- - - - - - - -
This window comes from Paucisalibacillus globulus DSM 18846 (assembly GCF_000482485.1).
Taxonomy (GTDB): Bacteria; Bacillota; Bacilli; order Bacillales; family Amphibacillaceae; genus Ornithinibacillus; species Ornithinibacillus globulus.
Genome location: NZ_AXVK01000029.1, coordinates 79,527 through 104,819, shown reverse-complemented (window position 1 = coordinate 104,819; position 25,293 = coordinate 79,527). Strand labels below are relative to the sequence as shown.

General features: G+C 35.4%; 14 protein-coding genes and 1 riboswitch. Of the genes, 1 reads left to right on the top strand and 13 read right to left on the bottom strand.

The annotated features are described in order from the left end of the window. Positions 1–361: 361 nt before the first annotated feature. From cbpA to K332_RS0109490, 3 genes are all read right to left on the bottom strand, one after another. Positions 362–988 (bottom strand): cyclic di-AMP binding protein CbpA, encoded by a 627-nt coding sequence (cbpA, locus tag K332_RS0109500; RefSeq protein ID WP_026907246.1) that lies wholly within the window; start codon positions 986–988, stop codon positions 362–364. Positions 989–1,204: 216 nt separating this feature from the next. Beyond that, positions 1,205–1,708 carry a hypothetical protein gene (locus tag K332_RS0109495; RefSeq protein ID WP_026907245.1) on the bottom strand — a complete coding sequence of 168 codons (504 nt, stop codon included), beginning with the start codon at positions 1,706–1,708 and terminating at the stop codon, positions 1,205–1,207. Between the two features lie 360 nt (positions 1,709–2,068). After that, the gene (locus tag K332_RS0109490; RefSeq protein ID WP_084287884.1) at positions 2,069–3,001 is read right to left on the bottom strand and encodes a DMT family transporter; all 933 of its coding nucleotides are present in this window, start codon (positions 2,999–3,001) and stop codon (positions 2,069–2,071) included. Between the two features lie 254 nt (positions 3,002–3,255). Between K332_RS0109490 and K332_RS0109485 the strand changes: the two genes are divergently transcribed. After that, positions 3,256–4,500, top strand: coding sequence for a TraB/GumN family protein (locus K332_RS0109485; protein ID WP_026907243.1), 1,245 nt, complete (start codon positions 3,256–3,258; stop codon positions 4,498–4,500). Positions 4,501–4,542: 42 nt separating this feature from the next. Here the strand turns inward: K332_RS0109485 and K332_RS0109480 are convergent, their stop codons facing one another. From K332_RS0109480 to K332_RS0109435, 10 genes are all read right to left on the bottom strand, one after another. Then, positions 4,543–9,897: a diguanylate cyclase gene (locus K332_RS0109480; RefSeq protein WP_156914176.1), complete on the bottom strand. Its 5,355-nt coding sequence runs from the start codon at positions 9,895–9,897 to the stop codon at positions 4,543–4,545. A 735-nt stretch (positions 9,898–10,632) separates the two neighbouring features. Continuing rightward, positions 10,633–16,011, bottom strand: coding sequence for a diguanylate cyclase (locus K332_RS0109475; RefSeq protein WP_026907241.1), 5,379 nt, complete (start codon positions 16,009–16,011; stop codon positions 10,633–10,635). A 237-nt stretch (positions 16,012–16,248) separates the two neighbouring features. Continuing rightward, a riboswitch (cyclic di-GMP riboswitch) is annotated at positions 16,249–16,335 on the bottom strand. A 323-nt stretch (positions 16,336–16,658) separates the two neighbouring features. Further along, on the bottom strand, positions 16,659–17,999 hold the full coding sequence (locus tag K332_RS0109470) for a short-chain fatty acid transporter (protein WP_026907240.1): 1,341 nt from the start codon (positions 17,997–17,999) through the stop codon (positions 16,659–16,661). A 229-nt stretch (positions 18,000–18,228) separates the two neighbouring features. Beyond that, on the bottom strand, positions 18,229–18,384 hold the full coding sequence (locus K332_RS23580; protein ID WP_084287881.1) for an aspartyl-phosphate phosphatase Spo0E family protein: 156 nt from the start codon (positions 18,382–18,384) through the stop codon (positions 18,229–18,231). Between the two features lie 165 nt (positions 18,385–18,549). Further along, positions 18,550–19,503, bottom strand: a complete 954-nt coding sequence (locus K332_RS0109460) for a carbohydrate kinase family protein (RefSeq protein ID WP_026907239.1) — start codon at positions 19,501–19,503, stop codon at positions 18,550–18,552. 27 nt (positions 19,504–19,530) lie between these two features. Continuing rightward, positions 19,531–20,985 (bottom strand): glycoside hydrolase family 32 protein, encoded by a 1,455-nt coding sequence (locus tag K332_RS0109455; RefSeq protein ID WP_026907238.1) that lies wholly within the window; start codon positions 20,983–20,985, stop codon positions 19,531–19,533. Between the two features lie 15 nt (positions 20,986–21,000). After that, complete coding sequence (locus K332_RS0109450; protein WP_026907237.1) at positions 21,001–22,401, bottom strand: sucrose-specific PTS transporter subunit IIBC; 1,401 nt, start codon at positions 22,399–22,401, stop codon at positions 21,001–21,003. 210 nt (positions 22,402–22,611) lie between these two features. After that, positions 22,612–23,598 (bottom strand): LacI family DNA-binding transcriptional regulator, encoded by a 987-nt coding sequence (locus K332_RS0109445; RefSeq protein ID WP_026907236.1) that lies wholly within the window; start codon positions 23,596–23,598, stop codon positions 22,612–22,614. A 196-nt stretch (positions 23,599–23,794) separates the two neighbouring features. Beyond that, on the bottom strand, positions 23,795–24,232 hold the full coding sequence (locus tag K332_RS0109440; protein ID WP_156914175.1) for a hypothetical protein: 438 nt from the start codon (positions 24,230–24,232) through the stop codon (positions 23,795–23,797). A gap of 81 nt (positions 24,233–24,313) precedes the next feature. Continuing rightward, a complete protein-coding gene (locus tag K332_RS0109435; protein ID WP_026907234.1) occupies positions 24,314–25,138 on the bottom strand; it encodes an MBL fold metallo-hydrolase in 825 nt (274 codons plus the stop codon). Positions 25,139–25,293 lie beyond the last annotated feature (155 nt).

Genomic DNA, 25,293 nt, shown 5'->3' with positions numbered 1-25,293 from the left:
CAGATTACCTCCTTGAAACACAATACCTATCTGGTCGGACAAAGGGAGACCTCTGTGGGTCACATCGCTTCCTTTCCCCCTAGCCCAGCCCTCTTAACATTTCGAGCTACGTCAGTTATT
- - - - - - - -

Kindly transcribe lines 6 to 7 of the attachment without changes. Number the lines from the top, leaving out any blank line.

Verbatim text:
Genomic DNA, 25,293 nt, shown 5'->3' with positions numbered 1-25,293 from the left:
CAGATTACCTCCTTGAAACACAATACCTATCTGGTCGGACAAAGGGAGACCTCTGTGGGTCACATCGCTTCCTTTCCCCCTAGCCCAGCCCTCTTAACATTTCGAGCTACGTCAGTTATT